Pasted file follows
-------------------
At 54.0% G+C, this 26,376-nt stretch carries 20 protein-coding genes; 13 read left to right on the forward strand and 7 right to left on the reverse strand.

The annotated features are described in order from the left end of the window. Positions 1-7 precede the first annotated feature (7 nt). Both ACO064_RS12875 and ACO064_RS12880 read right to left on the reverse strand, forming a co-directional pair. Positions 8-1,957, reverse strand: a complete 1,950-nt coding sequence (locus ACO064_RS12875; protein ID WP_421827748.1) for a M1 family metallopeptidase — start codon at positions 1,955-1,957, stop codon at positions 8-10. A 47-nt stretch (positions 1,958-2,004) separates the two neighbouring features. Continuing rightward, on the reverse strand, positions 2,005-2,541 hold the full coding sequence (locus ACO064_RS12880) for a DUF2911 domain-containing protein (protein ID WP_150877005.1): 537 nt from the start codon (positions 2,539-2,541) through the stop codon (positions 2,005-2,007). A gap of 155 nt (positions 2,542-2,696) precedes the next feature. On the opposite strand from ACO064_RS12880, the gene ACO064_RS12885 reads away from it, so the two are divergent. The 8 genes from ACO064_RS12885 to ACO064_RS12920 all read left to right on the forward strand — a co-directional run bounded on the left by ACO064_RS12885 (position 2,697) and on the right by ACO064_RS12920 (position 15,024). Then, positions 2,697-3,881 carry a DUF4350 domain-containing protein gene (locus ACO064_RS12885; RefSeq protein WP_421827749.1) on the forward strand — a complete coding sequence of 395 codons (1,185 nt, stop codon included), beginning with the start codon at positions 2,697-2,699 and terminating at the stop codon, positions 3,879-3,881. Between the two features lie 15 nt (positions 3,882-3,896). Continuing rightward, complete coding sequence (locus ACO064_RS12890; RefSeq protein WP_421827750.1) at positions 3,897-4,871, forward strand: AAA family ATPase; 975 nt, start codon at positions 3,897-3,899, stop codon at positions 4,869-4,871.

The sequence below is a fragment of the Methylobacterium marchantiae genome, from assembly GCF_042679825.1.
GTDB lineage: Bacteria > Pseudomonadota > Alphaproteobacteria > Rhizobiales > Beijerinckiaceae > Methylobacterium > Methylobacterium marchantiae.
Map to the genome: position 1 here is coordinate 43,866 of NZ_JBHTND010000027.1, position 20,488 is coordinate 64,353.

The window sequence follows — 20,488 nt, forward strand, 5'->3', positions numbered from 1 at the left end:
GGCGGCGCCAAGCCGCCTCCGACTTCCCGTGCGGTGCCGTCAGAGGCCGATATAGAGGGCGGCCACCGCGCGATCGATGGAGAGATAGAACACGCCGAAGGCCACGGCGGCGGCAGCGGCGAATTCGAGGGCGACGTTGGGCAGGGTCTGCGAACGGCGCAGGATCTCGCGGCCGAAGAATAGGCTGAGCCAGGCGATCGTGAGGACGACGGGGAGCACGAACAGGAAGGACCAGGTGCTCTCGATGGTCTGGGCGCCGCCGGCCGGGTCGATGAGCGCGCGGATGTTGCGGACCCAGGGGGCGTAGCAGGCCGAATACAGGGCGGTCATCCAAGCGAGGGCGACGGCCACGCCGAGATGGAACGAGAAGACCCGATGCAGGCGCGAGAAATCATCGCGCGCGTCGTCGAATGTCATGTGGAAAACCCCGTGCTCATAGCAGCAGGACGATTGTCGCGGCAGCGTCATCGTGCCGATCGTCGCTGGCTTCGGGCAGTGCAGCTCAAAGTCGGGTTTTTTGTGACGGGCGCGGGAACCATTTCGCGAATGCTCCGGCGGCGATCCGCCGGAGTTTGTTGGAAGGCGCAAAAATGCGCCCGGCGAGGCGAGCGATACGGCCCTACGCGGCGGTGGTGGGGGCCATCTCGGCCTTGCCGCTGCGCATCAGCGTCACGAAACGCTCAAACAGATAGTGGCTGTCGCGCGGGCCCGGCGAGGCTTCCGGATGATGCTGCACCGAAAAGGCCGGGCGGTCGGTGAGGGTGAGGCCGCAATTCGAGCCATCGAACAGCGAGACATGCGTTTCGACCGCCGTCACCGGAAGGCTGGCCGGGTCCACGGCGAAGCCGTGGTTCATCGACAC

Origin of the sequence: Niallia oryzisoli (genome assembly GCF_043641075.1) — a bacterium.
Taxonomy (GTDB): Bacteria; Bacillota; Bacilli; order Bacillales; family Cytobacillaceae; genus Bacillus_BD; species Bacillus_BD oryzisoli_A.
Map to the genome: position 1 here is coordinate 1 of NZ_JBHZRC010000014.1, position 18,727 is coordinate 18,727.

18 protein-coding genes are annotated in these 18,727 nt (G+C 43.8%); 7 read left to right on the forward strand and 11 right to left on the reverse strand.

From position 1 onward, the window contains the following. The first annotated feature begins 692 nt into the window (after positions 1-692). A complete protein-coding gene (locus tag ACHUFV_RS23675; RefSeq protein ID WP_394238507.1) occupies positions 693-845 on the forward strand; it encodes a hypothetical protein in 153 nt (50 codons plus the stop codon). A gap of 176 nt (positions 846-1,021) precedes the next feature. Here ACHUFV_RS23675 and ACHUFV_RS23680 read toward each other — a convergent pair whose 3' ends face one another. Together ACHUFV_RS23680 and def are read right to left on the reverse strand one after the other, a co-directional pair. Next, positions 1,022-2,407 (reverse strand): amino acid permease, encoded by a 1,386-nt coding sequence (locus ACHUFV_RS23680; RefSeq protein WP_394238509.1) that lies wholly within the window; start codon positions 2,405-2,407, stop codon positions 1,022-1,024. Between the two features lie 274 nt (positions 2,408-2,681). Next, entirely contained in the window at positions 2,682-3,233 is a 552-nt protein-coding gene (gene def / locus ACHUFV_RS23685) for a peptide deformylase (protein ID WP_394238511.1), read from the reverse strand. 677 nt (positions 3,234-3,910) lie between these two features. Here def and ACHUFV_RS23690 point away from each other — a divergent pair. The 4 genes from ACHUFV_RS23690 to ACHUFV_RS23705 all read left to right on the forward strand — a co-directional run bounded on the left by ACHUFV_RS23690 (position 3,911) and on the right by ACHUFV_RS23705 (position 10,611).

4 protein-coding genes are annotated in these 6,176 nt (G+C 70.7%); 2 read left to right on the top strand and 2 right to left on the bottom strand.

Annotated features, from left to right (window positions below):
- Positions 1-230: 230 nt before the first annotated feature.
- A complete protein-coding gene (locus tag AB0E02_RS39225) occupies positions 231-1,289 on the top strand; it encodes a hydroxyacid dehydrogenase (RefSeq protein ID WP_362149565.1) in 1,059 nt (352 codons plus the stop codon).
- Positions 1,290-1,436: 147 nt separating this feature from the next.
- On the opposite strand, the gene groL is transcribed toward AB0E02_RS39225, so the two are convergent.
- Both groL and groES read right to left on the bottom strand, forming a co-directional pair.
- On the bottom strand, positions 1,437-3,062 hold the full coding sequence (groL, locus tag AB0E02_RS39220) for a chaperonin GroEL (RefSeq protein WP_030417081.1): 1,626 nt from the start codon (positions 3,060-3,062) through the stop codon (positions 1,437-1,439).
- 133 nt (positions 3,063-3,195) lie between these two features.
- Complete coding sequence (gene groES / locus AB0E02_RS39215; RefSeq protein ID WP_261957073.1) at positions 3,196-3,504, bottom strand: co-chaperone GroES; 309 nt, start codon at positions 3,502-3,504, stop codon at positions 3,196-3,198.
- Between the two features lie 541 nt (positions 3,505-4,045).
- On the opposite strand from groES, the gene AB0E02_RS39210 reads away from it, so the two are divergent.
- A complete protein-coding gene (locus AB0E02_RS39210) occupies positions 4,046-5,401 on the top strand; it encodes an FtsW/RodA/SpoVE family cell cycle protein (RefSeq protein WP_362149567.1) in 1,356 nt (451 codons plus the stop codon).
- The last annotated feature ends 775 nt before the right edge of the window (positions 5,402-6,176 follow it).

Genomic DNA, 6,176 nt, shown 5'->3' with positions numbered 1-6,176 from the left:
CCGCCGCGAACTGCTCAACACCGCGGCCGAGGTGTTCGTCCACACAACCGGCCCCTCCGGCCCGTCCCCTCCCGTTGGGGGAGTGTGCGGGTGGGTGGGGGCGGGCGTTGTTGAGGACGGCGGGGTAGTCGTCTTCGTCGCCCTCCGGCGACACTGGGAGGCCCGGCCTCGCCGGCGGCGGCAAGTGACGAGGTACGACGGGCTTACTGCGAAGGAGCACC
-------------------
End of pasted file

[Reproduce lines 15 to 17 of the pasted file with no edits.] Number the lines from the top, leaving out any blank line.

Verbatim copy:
- Positions 1-230: 230 nt before the first annotated feature.
- A complete protein-coding gene (locus tag AB0E02_RS39225) occupies positions 231-1,289 on the top strand; it encodes a hydroxyacid dehydrogenase (RefSeq protein ID WP_362149565.1) in 1,059 nt (352 codons plus the stop codon).
- Positions 1,290-1,436: 147 nt separating this feature from the next.